Filter results by

Package Signing

Enabling a gateway for OTA updates leaves it vulnerable to attack, due to exposure from software packages received. While ARTIK provides a secure communications channel, that alone may not be sufficient to prevent an attack.

As an example: In what is known as a "rollback attack", an attacker updates the device with a legitimate OTA package of an older version containing a known security flaw, then makes use of this security flaw to control the device.

Package signing, supported by the ARTIK "Secure OTA" feature and its OTA manager software, prevents rollback attacks. Secure OTA stores a per-update record of signing-time information within the gateway. The OTA manager then verifies the signing time of received OTA packages, and only applies the update if it is more recent than the signing time of the last applied update.


ARTIK supports signing OTA packages through signing portals backed by a highly secure signing infrastructure, where the keys are operated within secure facilities and hardware-security modules. The signature is accompanied by code verification certificates (CVC) issued from the ARTIK Root Certificate Authority (CA) key hierarchy.

ARTIK provides OTA distribution mechanisms through its cloud infrastructure. Once an OEM signs its OTA package through the signing service, the OEM can submit the signed OTA package to the cloud portal, which then delivers the OTA package to the requesting devices over a secure connection.

ARTIK modules provide a software application module called the OTA manager, responsible for:

  • Receiving the OTA package from the cloud
  • Verifying the signature on the package using the provided CVCs and the stored root of trust
  • Ensuring that the signing time of the package is valid (to prevent rollback attacks).


The developer applying an OTA update to a device using the secure mechanism must take two extra steps, compared to applying a non-verified update.

  1. Generates the firmware package to send “over the air”
  2. Generates a signature file in PKCS #7 format associated with the firmware package
  3. Prepends the PKCS #7 signature to the firmware package
  4. Uploads the package to ARTIK Cloud
  5. Triggers ARTIK Cloud to send the firmware package over the air to the device.

After the Gateway receives the firmware, the OTA Manager performs these steps. All are specific to handling signed packages.

  1. Splits the signature from the firmware package
  2. Verifies the validity of the signer certificate contained in the PKCS #7 signature against a specific root certificate authority (CA) stored by the device
  3. Verifies the PKCS #7 signature against the firmware package
  4. If applicable, verifies that the signing time extracted from the PKCS #7 signature file is more recent than the last stored signing time
  5. Applies the firmware package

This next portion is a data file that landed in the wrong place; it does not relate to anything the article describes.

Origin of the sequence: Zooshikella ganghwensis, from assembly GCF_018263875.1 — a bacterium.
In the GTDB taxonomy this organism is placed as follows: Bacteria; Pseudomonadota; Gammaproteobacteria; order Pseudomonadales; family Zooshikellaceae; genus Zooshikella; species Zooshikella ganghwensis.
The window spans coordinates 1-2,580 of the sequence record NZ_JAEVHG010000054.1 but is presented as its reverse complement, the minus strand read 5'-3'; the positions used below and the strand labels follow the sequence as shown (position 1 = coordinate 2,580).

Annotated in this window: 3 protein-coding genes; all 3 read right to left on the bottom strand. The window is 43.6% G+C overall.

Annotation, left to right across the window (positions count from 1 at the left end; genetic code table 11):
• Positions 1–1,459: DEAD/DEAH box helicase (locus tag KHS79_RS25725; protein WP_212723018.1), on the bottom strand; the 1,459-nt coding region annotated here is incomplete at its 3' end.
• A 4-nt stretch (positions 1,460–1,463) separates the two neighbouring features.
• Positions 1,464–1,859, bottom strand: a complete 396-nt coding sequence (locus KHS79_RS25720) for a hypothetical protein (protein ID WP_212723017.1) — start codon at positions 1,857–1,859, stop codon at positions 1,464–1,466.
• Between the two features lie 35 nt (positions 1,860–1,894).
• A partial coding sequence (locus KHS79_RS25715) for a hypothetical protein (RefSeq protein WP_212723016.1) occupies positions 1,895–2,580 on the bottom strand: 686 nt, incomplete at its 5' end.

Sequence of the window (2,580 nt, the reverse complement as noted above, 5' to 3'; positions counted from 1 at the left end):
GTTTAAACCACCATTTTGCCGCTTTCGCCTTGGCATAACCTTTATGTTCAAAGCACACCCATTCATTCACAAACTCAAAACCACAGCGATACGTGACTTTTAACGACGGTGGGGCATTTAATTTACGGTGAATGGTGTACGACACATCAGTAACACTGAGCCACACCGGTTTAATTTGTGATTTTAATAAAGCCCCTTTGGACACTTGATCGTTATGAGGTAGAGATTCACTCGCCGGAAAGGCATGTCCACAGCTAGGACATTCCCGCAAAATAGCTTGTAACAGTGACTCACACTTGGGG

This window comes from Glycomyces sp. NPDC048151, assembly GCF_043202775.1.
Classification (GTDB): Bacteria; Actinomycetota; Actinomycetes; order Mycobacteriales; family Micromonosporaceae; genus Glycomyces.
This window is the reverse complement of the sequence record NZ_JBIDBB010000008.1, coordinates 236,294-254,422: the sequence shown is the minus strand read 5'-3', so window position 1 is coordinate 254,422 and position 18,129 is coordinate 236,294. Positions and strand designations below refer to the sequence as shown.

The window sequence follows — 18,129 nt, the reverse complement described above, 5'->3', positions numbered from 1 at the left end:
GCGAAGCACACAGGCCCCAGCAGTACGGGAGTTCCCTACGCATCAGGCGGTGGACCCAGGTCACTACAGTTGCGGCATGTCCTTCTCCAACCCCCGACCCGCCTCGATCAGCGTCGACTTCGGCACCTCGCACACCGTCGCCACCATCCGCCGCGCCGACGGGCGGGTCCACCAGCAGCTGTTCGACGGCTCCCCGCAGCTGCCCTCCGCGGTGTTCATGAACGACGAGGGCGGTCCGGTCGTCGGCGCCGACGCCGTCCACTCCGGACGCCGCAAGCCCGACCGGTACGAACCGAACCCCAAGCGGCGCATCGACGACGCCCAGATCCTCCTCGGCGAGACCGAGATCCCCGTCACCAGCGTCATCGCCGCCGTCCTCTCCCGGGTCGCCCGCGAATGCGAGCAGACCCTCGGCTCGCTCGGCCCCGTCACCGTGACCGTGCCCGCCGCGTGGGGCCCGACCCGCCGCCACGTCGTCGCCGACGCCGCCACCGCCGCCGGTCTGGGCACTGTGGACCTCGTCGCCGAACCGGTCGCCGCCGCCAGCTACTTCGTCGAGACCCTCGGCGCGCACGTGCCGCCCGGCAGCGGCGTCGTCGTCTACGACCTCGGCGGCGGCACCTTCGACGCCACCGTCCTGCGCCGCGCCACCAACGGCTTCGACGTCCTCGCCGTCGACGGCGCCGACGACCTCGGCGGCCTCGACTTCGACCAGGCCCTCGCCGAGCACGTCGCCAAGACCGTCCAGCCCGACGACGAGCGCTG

6. Stores the signing time of this package for the next OTA update.

The figure illustrates the complete Secure OTA firmware-update sequence.

Preparing a signed firmware package

Make sure your gateway is operating in the correct time zone. Time is important during signed OTA update because the signing time is used to determine whether a package is valid.
timedatectl set-timezone US/Pacific-New

You have two options for signing a firmware package.

  • Use a third party signing server, such as Kyrio. You will be downloading a signing key that is associated with your OEM-specific code verification certificate (CVC).

  • Creating a self-signed certificate. This option is for development, but is not recommended for secure OTA in a production environment.

For detailed information, download the ARTIK Secure OTA Guide.

Example using the Kyrio PRISM portal

  1. Log into the PRISM portal using your hardware token.
  2. Click Choose File to upload the package.tar.xz image file to sign.

  3. Click Generate.

  4. Wait for the browser to automatically download a file named package.tar.xz.signature that contains the PKCS7 signature in DER format.

  5. Convert the signature from DER format to a Privacy Enhanced Mail (PEM) encoded format using the following openssl command:

    openssl pkcs7 -inform DER -in package.tar.xz.signature -text > package.tar.xz.signature.pem

  6. Prepend the PKCS #7 signature to the firmware package.

    cat package.tar.xz.signature.pem > package.tar.xz.signed

    cat package.tar.xz >> package.tar.xz.signed

Return to and continue the general procedure when finished.

Example using self-signed certificates

  1. Follow the procedure in the ARTIK Secure OTA Guide to create self-signed certificates and use them to sign your package.tar.xz file.

    • Make sure you set the 0.organizationName parameter identically on all three certificates.
    • When you sign the firmware, < package to sign > will be your package.tar.xz file.
  2. Prepend the PKCS #7 signature (already in .pem format) to the firmware package.

    cat signature.pem > package.tar.xz.signed

    cat package.tar.xz >> package.tar.xz.signed

Return to and continue the general procedure when finished.

Last updated on: